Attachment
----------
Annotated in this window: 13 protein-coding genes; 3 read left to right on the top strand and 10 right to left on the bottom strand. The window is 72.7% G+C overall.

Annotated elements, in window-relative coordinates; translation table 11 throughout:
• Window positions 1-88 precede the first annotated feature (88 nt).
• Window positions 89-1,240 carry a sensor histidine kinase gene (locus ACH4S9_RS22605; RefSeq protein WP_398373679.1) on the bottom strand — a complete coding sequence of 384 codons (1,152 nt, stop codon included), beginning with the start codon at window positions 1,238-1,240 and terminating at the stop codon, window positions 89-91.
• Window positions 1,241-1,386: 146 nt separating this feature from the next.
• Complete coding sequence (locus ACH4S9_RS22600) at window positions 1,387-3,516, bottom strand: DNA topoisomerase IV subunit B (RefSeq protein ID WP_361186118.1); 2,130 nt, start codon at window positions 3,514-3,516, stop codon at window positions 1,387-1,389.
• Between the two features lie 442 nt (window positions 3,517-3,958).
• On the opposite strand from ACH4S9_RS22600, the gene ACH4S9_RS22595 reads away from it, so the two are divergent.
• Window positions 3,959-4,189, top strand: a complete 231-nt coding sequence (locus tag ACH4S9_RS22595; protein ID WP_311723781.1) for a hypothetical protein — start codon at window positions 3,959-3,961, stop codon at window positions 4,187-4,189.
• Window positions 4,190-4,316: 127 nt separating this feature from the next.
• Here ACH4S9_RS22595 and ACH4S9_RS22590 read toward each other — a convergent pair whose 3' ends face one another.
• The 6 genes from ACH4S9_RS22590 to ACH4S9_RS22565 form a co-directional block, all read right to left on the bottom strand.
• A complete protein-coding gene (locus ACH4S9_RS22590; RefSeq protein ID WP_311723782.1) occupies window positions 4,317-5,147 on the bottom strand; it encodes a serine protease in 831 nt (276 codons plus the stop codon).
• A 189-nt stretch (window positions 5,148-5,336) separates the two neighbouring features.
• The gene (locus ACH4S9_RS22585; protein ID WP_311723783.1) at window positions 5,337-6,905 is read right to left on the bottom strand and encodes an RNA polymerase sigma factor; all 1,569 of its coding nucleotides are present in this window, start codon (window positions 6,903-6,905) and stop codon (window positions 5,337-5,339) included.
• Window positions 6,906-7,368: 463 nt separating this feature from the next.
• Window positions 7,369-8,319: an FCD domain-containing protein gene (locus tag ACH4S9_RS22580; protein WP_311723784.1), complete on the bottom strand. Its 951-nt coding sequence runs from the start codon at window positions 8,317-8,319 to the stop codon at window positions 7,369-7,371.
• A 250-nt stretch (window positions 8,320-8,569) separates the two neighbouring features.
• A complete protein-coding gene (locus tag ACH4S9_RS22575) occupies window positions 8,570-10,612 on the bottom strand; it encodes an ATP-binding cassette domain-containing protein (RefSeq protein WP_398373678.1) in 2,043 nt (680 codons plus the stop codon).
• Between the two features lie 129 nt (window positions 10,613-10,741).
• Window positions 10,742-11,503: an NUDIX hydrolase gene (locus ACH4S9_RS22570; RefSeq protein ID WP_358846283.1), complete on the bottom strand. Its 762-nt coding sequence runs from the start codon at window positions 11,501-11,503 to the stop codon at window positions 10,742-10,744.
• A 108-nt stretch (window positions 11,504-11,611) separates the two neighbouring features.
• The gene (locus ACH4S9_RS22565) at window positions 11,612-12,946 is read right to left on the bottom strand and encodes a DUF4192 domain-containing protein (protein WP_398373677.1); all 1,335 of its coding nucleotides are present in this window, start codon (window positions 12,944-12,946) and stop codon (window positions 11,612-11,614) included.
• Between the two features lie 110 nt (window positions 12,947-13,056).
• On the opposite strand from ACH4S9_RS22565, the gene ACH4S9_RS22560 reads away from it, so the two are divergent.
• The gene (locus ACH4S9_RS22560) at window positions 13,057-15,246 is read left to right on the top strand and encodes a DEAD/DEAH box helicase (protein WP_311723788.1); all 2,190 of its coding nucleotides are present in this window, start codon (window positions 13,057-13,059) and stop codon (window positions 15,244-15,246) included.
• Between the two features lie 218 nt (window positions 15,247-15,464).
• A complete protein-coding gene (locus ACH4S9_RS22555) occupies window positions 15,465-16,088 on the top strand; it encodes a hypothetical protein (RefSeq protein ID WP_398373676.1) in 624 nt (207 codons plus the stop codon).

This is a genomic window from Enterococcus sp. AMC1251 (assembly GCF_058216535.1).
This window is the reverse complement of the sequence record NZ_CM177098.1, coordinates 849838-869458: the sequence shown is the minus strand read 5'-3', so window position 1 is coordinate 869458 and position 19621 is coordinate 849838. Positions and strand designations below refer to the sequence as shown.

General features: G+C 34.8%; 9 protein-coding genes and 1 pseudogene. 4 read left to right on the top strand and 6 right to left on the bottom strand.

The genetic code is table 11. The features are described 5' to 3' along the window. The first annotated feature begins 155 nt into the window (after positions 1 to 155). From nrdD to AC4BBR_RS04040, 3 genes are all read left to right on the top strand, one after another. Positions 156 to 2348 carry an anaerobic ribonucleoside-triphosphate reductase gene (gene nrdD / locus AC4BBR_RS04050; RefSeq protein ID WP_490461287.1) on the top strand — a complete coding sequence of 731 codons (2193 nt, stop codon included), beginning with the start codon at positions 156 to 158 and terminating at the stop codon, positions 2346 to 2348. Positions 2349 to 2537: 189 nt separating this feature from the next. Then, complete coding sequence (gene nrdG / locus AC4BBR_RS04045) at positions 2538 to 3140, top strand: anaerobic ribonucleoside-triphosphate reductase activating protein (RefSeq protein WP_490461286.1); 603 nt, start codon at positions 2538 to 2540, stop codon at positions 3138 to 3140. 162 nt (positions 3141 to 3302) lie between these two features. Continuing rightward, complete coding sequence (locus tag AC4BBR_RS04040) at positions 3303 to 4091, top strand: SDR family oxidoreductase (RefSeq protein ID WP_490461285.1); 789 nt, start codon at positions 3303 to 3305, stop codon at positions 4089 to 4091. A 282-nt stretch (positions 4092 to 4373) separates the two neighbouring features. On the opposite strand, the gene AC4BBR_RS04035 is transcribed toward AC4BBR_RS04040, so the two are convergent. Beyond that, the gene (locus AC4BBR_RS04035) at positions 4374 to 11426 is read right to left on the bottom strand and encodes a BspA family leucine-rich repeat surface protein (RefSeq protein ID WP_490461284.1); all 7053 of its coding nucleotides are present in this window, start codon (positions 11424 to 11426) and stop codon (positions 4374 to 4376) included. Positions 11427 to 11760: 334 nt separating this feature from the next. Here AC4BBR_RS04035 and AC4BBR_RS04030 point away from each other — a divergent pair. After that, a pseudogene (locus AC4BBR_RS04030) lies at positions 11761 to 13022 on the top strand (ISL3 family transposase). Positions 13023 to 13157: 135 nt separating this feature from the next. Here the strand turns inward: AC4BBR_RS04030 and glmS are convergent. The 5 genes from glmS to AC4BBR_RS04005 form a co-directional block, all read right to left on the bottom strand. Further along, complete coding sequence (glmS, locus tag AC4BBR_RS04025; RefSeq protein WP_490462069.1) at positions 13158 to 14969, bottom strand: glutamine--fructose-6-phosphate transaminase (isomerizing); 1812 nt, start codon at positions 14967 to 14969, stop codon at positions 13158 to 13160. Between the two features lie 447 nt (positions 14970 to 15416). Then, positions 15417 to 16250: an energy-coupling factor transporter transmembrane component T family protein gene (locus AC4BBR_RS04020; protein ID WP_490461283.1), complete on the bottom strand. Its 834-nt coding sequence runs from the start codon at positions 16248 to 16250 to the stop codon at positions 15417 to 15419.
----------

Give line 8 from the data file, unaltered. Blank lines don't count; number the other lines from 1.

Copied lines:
• On the opposite strand from ACH4S9_RS22600, the gene ACH4S9_RS22595 reads away from it, so the two are divergent.